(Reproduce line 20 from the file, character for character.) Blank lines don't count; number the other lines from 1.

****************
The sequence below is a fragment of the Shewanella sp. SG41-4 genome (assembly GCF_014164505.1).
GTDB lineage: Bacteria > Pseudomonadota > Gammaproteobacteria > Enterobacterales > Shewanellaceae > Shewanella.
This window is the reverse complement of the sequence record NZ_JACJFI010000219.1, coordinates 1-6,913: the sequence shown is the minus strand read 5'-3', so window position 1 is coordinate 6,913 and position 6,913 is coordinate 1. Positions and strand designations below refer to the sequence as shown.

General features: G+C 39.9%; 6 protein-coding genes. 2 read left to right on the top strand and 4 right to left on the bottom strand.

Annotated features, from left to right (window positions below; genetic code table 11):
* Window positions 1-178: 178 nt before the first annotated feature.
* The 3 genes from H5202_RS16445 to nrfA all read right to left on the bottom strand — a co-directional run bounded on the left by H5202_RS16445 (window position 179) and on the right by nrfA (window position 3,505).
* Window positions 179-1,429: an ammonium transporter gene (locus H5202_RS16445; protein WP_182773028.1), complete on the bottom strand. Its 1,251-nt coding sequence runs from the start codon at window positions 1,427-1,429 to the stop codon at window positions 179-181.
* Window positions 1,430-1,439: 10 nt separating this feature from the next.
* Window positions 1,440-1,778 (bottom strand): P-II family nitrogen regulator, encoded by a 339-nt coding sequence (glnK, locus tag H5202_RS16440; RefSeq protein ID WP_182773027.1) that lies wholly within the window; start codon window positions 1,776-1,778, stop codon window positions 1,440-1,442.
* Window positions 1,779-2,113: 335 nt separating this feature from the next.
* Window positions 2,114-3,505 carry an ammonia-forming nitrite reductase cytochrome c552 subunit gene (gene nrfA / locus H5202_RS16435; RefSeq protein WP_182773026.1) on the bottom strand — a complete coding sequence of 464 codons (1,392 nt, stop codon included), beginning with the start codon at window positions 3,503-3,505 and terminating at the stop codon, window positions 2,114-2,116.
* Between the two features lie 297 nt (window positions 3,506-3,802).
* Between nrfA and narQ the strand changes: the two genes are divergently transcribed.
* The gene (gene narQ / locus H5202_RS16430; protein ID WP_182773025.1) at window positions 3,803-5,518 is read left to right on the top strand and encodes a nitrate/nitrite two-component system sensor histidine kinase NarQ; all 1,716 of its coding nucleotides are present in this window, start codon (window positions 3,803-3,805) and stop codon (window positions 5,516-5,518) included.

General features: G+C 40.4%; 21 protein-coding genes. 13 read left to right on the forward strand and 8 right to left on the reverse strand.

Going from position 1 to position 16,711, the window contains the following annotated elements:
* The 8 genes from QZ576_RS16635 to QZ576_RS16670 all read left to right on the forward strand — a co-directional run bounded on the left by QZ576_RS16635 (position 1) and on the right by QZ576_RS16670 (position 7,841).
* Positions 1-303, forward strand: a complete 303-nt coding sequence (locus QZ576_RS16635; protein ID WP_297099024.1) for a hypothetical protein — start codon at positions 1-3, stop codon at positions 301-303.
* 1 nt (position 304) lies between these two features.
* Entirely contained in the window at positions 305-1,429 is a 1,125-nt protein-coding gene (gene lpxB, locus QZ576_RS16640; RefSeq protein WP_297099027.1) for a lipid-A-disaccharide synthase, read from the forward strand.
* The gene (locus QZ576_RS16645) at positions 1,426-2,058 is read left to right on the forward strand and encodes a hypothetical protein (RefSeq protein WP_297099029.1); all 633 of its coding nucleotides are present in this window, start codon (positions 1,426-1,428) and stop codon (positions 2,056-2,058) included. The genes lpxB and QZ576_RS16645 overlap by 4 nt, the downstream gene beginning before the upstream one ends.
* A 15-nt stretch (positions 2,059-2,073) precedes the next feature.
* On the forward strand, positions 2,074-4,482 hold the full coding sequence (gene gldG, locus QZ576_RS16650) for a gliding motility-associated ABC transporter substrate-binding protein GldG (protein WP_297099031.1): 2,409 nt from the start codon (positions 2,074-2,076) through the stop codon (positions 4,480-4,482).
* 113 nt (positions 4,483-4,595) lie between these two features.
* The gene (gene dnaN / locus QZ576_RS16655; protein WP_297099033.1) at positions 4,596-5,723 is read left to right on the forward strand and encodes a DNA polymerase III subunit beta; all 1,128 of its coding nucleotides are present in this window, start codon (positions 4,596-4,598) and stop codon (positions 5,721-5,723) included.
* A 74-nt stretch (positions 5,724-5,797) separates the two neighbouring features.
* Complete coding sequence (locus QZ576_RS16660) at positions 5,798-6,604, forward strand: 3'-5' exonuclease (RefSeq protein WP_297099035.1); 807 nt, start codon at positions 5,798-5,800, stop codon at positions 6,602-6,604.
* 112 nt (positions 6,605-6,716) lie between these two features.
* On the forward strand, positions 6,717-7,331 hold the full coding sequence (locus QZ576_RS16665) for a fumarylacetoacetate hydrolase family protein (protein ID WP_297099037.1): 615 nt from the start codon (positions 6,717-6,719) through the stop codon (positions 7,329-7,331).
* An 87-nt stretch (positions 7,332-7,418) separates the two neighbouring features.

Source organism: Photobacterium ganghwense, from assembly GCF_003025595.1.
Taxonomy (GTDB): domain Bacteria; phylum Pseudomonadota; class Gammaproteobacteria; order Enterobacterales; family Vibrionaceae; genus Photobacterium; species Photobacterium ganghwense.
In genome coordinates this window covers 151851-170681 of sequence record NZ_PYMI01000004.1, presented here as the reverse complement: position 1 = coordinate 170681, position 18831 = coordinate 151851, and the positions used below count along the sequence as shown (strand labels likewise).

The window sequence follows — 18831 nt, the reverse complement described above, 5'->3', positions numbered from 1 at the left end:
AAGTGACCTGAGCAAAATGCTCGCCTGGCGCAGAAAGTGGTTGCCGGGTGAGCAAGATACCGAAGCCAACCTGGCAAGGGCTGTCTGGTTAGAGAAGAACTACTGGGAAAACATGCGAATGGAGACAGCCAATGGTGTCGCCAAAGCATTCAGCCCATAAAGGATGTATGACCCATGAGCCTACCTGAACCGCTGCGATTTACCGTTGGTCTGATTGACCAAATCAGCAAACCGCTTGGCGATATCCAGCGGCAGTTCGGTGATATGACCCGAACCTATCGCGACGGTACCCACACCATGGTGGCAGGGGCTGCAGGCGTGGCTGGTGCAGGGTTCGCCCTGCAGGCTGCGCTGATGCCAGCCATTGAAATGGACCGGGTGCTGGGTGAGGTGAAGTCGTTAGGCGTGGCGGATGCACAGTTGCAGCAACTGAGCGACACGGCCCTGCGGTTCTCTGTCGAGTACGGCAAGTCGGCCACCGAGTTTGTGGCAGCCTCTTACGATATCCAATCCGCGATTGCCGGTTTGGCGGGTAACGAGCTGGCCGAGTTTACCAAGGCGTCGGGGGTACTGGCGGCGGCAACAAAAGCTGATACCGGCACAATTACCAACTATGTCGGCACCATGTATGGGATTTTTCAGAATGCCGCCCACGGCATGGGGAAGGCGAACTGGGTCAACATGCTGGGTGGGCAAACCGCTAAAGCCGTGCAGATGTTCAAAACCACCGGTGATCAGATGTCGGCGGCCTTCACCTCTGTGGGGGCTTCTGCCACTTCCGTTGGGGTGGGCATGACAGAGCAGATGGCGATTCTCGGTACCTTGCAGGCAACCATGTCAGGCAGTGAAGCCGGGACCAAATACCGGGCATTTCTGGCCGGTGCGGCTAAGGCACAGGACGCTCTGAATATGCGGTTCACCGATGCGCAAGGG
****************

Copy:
* 1 nt (position 304) lies between these two features.